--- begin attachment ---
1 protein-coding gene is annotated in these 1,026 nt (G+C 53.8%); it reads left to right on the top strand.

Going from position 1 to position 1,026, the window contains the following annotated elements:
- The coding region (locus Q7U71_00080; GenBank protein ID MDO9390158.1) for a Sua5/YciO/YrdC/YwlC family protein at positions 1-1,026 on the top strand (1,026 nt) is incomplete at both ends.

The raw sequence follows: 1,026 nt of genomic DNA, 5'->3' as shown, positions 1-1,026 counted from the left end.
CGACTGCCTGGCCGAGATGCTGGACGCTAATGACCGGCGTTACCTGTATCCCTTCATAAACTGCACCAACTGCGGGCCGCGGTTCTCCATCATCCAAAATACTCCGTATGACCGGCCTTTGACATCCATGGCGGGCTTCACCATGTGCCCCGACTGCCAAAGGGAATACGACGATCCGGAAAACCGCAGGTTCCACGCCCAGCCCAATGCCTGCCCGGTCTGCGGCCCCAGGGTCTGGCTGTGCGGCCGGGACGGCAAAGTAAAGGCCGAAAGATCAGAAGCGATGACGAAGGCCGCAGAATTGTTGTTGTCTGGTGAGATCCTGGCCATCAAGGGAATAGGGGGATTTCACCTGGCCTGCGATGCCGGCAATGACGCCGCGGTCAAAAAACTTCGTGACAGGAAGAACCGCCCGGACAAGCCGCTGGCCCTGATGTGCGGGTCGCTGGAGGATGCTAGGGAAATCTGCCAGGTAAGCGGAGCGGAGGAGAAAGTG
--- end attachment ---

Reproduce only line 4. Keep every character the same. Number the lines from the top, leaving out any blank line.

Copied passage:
The raw sequence follows: 1,026 nt of genomic DNA, 5'->3' as shown, positions 1-1,026 counted from the left end.